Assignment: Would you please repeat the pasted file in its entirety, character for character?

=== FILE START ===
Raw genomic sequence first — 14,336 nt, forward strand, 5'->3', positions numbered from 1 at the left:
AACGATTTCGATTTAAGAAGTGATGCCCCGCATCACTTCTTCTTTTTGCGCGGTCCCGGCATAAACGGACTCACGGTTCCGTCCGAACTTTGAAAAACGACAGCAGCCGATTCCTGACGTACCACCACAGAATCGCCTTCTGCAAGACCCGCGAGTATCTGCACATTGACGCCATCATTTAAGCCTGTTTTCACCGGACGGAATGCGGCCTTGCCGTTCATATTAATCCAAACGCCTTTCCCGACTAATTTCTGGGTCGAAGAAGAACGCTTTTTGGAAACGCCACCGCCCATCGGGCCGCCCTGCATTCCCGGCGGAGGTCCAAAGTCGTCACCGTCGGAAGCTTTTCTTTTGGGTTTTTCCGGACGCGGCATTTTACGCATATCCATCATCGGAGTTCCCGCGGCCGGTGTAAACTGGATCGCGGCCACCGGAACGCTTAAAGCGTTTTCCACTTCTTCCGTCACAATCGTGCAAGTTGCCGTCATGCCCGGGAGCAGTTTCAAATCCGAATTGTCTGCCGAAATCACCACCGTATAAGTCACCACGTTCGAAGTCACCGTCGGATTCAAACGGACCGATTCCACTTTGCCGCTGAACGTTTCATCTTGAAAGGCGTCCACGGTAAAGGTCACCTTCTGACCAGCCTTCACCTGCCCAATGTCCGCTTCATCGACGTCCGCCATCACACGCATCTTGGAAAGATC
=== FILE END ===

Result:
Raw genomic sequence first — 14,336 nt, forward strand, 5'->3', positions numbered from 1 at the left:
AACGATTTCGATTTAAGAAGTGATGCCCCGCATCACTTCTTCTTTTTGCGCGGTCCCGGCATAAACGGACTCACGGTTCCGTCCGAACTTTGAAAAACGACAGCAGCCGATTCCTGACGTACCACCACAGAATCGCCTTCTGCAAGACCCGCGAGTATCTGCACATTGACGCCATCATTTAAGCCTGTTTTCACCGGACGGAATGCGGCCTTGCCGTTCATATTAATCCAAACGCCTTTCCCGACTAATTTCTGGGTCGAAGAAGAACGCTTTTTGGAAACGCCACCGCCCATCGGGCCGCCCTGCATTCCCGGCGGAGGTCCAAAGTCGTCACCGTCGGAAGCTTTTCTTTTGGGTTTTTCCGGACGCGGCATTTTACGCATATCCATCATCGGAGTTCCCGCGGCCGGTGTAAACTGGATCGCGGCCACCGGAACGCTTAAAGCGTTTTCCACTTCTTCCGTCACAATCGTGCAAGTTGCCGTCATGCCCGGGAGCAGTTTCAAATCCGAATTGTCTGCCGAAATCACCACCGTATAAGTCACCACGTTCGAAGTCACCGTCGGATTCAAACGGACCGATTCCACTTTGCCGCTGAACGTTTCATCTTGAAAGGCGTCCACGGTAAAGGTCACCTTCTGACCAGCCTTCACCTGCCCAATGTCCGCTTCATCGACGTCCGCCATCACACGCATCTTGGAAAGATC